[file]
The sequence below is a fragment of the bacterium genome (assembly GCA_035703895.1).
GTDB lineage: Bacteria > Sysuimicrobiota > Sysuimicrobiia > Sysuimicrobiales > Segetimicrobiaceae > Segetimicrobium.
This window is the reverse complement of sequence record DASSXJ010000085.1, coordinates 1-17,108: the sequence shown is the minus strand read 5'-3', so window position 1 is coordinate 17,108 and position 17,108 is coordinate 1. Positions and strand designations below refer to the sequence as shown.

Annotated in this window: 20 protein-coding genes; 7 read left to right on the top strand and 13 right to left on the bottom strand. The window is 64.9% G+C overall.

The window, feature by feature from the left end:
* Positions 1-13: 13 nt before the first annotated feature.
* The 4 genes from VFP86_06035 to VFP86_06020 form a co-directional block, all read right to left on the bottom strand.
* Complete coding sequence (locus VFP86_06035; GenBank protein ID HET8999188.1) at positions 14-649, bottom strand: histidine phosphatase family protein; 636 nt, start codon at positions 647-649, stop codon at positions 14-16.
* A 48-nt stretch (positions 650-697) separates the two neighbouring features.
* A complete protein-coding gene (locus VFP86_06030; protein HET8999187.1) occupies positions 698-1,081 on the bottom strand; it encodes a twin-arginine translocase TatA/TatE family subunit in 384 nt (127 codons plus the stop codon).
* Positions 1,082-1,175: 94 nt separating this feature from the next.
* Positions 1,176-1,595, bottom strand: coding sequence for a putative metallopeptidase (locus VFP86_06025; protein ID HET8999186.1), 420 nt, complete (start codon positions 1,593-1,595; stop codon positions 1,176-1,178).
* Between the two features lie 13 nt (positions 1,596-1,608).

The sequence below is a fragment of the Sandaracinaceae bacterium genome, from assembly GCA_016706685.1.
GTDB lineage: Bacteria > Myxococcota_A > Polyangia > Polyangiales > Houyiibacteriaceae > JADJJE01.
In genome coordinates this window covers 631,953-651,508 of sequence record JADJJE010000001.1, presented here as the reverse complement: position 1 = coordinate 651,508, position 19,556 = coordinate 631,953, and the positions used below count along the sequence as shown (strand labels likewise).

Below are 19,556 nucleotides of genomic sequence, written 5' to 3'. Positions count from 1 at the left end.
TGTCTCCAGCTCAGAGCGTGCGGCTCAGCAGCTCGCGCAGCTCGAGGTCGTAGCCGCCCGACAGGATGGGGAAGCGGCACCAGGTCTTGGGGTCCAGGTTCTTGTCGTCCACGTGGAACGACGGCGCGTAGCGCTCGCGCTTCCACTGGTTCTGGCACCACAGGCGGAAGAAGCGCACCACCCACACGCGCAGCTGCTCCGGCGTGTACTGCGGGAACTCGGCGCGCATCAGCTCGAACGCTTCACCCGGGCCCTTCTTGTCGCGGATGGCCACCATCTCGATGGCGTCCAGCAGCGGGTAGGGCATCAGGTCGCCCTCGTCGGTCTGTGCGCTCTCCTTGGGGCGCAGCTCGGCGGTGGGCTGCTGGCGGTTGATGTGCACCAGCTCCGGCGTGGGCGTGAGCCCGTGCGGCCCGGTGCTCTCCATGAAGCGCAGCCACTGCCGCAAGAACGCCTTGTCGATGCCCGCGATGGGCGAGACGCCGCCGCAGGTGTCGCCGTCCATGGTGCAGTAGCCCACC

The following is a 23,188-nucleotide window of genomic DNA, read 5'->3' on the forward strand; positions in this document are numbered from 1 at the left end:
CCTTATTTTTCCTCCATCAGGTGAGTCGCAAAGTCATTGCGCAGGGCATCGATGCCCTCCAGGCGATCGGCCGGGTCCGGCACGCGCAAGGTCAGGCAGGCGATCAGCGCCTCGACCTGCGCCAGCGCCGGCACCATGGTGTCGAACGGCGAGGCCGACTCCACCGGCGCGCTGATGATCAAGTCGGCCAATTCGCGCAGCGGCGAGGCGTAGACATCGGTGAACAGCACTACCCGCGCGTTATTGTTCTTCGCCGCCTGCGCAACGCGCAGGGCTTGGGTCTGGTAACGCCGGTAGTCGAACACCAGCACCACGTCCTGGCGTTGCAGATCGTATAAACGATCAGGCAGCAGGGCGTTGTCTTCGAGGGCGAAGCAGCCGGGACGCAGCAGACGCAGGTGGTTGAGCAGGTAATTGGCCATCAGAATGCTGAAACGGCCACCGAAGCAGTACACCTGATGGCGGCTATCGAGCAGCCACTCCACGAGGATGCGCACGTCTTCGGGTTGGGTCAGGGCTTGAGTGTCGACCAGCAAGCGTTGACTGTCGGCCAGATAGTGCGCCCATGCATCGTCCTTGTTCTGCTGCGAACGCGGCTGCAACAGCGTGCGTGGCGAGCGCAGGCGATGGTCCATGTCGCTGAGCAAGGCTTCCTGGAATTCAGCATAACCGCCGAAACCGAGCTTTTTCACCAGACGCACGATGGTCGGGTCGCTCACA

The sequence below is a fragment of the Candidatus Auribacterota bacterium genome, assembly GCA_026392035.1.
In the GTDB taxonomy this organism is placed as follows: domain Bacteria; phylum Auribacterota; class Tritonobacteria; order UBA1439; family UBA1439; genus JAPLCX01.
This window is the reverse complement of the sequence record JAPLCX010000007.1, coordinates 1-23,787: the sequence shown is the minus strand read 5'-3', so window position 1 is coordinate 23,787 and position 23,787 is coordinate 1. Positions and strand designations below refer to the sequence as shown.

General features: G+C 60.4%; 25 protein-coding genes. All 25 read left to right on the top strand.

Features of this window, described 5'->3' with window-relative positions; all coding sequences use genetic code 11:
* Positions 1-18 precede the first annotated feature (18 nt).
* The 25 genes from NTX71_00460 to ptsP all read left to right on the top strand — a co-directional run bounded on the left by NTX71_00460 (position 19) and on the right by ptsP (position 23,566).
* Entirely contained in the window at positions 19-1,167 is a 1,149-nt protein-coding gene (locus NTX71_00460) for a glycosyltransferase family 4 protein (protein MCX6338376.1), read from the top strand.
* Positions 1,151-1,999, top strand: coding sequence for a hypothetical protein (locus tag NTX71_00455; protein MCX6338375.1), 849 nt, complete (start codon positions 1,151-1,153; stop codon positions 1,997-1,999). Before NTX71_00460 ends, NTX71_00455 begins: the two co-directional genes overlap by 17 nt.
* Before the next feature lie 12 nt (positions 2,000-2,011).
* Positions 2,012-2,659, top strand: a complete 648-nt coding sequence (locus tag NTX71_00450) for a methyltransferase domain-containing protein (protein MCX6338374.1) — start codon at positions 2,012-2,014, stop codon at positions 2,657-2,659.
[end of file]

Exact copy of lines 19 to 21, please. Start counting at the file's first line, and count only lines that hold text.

The following is a 23,188-nucleotide window of genomic DNA, read 5'->3' on the forward strand; positions in this document are numbered from 1 at the left end:
CCTTATTTTTCCTCCATCAGGTGAGTCGCAAAGTCATTGCGCAGGGCATCGATGCCCTCCAGGCGATCGGCCGGGTCCGGCACGCGCAAGGTCAGGCAGGCGATCAGCGCCTCGACCTGCGCCAGCGCCGGCACCATGGTGTCGAACGGCGAGGCCGACTCCACCGGCGCGCTGATGATCAAGTCGGCCAATTCGCGCAGCGGCGAGGCGTAGACATCGGTGAACAGCACTACCCGCGCGTTATTGTTCTTCGCCGCCTGCGCAACGCGCAGGGCTTGGGTCTGGTAACGCCGGTAGTCGAACACCAGCACCACGTCCTGGCGTTGCAGATCGTATAAACGATCAGGCAGCAGGGCGTTGTCTTCGAGGGCGAAGCAGCCGGGACGCAGCAGACGCAGGTGGTTGAGCAGGTAATTGGCCATCAGAATGCTGAAACGGCCACCGAAGCAGTACACCTGATGGCGGCTATCGAGCAGCCACTCCACGAGGATGCGCACGTCTTCGGGTTGGGTCAGGGCTTGAGTGTCGACCAGCAAGCGTTGACTGTCGGCCAGATAGTGCGCCCATGCATCGTCCTTGTTCTGCTGCGAACGCGGCTGCAACAGCGTGCGTGGCGAGCGCAGGCGATGGTCCATGTCGCTGAGCAAGGCTTCCTGGAATTCAGCATAACCGCCGAAACCGAGCTTTTTCACCAGACGCACGATGGTCGGGTCGCTCACA

The sequence below is a fragment of the Candidatus Auribacterota bacterium genome, assembly GCA_026392035.1.